Activist Miraziz Bazarov is currently in the hospital after he was attacked outside of his home on March 28th, 2021. Bazarov is a known blogger who often speaks out against the Uzbek government and advocates for the decriminalization of homophobic laws. Along with his advocacy work, Bazarov also organizes weekly gatherings for KPOP and anime fans every Sunday, which is believed to be connected to his brutal attack. During the fan meetup on the Sunday of the attack, several attendees were attacked by a group of anti-LGBT protesters, who believed the fans were LGBT themselves. 12 people were arrested in connection with the attack. Later on that Sunday, Bazarov was attacked outside of his home after he was approached by 3 men in masks, who proceeded to beat him with a baseball bat. Bazarov suffered a broken leg, concussion and internal bruising from his attack. According to The Guardian, Bazarov’s house was searched by security services three days after his attack and had his computer and several documents seized.
In response to the attack, the Uzbek Interior Ministry released a video statement in which they claimed that Bazarov, “acting with the assistance and support of destructive external forces and ill-intentioned international nongovernmental organizations, attempted to propagate homosexualism and similar evils, despite the fact that it is banned by Uzbek law, and created the atmosphere of protest and intolerance.” The ministry also went on to say, regarding the separate attacks from earlier in the day, “As a result, on March 28, a group of our citizens who considered [Bazarov’s] calls as an insult, gathered on Amir Timur avenue” and that it “created a situation compromising public safety by staging mass disorders.” As of April 11th, it is unclear if the individuals responsible for the earlier attack are also responsible for the attack on Bazarov.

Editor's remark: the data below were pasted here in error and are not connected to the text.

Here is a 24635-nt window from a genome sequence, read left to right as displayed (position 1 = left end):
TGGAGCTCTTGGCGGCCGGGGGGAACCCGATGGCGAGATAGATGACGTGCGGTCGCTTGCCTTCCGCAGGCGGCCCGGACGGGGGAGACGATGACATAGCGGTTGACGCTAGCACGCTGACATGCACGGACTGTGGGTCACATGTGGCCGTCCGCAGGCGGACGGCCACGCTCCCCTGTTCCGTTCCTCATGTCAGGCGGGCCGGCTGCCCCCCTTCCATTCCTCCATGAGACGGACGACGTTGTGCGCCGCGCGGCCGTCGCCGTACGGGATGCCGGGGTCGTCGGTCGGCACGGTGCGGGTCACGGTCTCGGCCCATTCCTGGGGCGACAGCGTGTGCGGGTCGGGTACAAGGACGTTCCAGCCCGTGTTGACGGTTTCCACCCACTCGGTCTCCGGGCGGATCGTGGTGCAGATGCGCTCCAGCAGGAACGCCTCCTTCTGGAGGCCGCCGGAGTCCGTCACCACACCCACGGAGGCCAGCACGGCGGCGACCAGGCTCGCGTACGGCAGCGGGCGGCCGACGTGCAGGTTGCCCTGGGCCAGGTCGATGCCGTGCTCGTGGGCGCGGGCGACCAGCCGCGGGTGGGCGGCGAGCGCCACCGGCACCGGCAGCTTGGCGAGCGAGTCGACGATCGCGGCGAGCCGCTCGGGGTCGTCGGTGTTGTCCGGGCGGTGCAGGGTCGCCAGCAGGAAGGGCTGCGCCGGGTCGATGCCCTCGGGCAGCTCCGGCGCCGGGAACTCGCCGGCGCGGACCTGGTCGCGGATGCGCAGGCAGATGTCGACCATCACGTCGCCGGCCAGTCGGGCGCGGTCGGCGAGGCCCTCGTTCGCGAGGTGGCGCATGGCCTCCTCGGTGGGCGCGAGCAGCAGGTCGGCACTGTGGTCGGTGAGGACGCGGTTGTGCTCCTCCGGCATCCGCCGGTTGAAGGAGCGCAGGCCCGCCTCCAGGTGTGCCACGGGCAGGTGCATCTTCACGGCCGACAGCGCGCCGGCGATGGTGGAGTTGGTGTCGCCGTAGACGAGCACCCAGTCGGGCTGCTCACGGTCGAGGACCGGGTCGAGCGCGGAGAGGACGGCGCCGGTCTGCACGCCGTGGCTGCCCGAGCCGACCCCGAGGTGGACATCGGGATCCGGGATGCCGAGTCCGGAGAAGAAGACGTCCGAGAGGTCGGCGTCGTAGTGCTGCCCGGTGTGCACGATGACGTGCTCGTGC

Uzbekistan, a largely conservative nation, has seemingly had quite a bit of policy reform heading towards a more progressive direction since the induction of president Shavkat Mirziyoyev. It has seen less media censorship, apprehension of corrupt elites, and increased efforts to end forced labour to name a few. Despite this, Uzbekistan still has many anti-LGBTQ laws in place. Among the most extreme is the besoqolbozlik law, which prohibits consensual intercourse between 2 males, and those who violate the law can face up to 3 years in prison.
Many LGBTQ people in Uzbekistan live in fear because of the violence that they face from the public and the minimal protection they receive from police. According to Radio Free Europe/Radio Liberty (RFE/RL), Bazarov had been receiving many threats online for days before he was attacked. He had made complaints to the police regarding these threats; however, no action was taken. On September 12th, 2019, 25 year old Shokir Shavkatov was found stabbed to death in his apartment. Days before his murder, Shavkatov made an Instagram post in which he came out as gay. One man was arrested in connection to his murder.
The lack of protection of the LGBTQ+ community is extremely concerning given the mounting violence against them. According to several LGBT Uzbek residents speaking anonymously to the Human Rights Watch, they have had to go “completely underground,” stopping projects and eliminating online presence in fear of violence and discrimination. Some speaking to The Guardian claimed the people from the community have had their personal information, including their names, addresses, and photos posted on social media. All members of the community, regardless of sexual orientation, should receive the same protection that every citizen is entitled to.
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